Gender and venture capital decision-making: The effects of technical background and social capital on entrepreneurial evaluations
In the high-tech industry, women without technical expertise are less likely to be awarded venture capital than their male counterparts who lack this same technical expertise. This gender gap does not exist when comparing men and women who both possess technical skill.
Women are typically underrepresented in entrepreneurship roles in the high-growth, high-technical industry. Previous research has focused on differences in education, experience, and strategic social networks that exist between men and women (i.e. supply side factors) or on biases that lead employers to favor men and more masculine traits during hiring practices or performance evaluations (i.e. demand side factors). However, few studies have focused on how both supply-side and demand-side factors interact, such as investigating the degree to which having a technical background will impact the evaluations of women seeking venture capital investments.
This study explores the interaction of having a technical background with gender biases in performance evaluations of male and female entrepreneurs and their proposed ventures through an experimental design. The researchers tested whether female entrepreneurs are more affected by gender biases when they lack technical experience compared to when they possess similar technical experiences to male entrepreneurs. The researchers hypothesize that for candidates who do not have technical backgrounds, there is more ambiguity in how they will perform in the technical industry. Thus gender becomes a more salient factor for investors who are assessing candidates and projects for the greatest potential for success.
- Female entrepreneurs with technical backgrounds were perceived as having significantly more leadership abilities than male entrepreneurs with technical backgrounds, while female entrepreneurs with non-technical backgrounds were perceived as having significantly less leadership abilities than male entrepreneurs with non-technical backgrounds.
- Male entrepreneurs with non-technical backgrounds were evaluated as having significantly more leadership abilities than their male counterparts with a technical background, whereas female entrepreneurs with this same lack of training were perceived as having less leadership abilities compared to female entrepreneurs with technical backgrounds.
- Female entrepreneurs with non-technical backgrounds were viewed as significantly less competent than female entrepreneurs with technical backgrounds. Male entrepreneurs were viewed as similarly competent regardless of technical or non-technical background.
- Male and female entrepreneurs with non-technical backgrounds were assigned higher sociability ratings than their technical counterparts.
- Male and female entrepreneurs with technical backgrounds earned significantly more favorable endorsements for their venture than entrepreneurs with non-technical backgrounds, with a larger effect size for the female entrepreneurs.
- Similarly, male and female entrepreneurs with technical backgrounds earned significantly higher mean investment amounts than entrepreneurs with non-technical backgrounds. Male entrepreneurs with technical backgrounds received a significantly higher percentage investment compared to the mean percentage of the other entrepreneurs. In contrast, female entrepreneur with the non-technical backgrounds received the lowest mean investment amount.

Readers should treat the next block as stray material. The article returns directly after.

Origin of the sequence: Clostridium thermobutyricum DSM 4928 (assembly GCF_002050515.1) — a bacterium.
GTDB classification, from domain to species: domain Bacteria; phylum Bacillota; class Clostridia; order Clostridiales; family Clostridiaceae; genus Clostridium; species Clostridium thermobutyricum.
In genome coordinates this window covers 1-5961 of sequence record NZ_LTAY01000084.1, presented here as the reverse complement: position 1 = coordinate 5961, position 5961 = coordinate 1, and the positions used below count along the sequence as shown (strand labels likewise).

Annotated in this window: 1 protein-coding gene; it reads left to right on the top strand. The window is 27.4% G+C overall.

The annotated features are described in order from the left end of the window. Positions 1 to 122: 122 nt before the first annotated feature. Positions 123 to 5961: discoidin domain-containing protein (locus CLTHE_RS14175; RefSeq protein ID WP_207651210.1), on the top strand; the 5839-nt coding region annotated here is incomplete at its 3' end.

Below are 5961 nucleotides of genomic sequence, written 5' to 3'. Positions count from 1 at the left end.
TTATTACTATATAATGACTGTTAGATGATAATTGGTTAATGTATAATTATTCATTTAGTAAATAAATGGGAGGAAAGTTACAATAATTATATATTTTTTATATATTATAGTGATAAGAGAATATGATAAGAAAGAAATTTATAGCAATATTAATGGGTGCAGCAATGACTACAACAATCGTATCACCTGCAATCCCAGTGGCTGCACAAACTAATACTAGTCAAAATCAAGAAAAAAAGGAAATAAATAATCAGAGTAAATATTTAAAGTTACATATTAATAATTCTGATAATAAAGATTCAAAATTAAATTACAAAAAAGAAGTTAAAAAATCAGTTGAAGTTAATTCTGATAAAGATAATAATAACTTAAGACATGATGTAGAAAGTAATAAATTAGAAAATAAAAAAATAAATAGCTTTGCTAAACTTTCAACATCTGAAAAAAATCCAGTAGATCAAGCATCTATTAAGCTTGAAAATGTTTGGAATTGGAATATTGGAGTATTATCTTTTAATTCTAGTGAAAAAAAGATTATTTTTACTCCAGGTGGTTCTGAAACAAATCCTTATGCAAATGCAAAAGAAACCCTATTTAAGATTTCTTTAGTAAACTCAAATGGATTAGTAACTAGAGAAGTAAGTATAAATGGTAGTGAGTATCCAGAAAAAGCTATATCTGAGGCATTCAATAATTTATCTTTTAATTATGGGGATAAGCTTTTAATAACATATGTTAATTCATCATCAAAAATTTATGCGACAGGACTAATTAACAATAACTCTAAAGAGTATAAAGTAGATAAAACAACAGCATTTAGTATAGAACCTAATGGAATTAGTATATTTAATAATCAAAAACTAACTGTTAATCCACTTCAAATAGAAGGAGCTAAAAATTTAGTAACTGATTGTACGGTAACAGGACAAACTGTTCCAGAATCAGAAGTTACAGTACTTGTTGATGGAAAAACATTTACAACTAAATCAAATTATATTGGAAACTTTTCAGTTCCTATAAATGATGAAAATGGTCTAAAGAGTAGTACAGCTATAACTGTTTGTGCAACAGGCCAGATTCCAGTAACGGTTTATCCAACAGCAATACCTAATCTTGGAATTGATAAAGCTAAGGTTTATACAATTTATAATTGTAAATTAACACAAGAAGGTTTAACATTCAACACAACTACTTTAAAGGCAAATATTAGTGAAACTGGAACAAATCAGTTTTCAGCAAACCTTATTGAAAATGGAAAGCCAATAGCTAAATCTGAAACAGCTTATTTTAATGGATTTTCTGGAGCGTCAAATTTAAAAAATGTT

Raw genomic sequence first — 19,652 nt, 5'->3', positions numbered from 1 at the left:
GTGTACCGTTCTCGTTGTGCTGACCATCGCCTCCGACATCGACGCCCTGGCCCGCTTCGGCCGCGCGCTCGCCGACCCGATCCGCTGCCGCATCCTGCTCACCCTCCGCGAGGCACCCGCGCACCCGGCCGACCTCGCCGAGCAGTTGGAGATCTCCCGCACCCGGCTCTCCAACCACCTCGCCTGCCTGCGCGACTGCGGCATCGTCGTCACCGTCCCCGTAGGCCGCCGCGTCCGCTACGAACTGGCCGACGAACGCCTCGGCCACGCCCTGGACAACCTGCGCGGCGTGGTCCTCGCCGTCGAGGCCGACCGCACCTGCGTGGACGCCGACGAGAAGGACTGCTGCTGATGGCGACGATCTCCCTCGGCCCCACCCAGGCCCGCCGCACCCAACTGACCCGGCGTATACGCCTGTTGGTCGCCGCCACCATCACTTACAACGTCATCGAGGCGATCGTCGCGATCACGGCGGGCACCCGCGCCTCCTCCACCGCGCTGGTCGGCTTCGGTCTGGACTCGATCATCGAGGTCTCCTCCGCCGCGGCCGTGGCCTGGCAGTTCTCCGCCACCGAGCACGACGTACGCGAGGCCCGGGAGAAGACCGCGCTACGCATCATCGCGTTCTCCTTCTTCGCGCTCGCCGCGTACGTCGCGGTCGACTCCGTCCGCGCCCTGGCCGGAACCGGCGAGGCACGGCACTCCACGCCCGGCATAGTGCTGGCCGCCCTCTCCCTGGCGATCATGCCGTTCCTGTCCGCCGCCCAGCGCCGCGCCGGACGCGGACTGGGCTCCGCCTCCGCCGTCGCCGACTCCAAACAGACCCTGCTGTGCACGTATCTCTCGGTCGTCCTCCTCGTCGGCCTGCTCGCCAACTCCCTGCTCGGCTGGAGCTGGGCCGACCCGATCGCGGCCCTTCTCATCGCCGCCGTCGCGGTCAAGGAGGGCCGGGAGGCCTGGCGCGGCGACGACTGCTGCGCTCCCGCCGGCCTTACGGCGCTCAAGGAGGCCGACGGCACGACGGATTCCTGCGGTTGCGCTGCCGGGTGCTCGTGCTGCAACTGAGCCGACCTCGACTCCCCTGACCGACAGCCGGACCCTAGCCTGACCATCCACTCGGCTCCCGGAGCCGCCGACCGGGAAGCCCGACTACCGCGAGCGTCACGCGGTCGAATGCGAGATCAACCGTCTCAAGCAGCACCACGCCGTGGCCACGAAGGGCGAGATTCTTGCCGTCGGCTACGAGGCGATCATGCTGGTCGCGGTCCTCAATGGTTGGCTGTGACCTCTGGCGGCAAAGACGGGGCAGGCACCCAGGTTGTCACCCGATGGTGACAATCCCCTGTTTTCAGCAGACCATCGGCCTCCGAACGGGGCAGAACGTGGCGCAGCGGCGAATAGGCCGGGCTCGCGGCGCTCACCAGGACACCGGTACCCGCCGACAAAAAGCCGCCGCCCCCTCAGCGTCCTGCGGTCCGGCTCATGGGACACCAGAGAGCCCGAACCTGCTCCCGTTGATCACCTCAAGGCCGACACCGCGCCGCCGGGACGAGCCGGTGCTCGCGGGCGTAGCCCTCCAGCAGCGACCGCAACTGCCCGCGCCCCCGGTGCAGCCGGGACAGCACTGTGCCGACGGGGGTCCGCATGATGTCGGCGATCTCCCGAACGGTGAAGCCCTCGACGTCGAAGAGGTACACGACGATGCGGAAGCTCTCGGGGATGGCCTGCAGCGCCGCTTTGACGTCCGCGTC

- For female entrepreneurs, regardless of background, having a trusted social tie between the entrepreneur and the evaluator was significantly more important in their evaluations than it was for male entrepreneurs.
Overall, the results find that possessing technical expertise is a significant advantage for female entrepreneurs seeking venture capital but not for male entrepreneurs. Female entrepreneurs with non-technical backgrounds had the lowest assessments of competency and leadership ability, and received significantly less capital investment. The authors posit this finding could help account for the underrepresentation of women receiving venture capital funding for technical ventures.
This study uses a vignette design to simulate funding decisions by venture capitalists (VCs). 114 male Masters of Business (MBA) students in the Stanford Entrepreneur Club, who were considered highly familiar with the industry, were randomly assigned to one of four conditions. Each condition had an identical executive summary of a business proposal, and only varied in the gender and educational background of the entrepreneur (male tech, male non-tech, female tech, female non-tech). Participants were asked to decide whether or not the fund the venture, which already had some financial backing. To simulate high stakes decision making, participants were offered a greater cash incentive ($15 instead of $5) if their evaluation of the proposal matched that of the firm’s.
All participants completed an online survey about their evaluation of the venture and of the entrepreneur. For the venture, they rated their “optimism for the venture” (4 items, scale 1-6) and the percent they would be to invest of the requested $6M (11-point scale between 0 and 100). For the entrepreneur, they rated them on a scale of 1-7 for three qualities: leadership ability (5 items), competence (3 items) and sociability (4 items). Each proposal contained a brief biography of the entrepreneur, including their name (David or Amy), their education (degree in software engineering or history), as well as some experience in the industry (technical or non-technical). Finally, they were asked one question to capture how much they thought the entrepreneur’s social capital mattered (scale 1-6).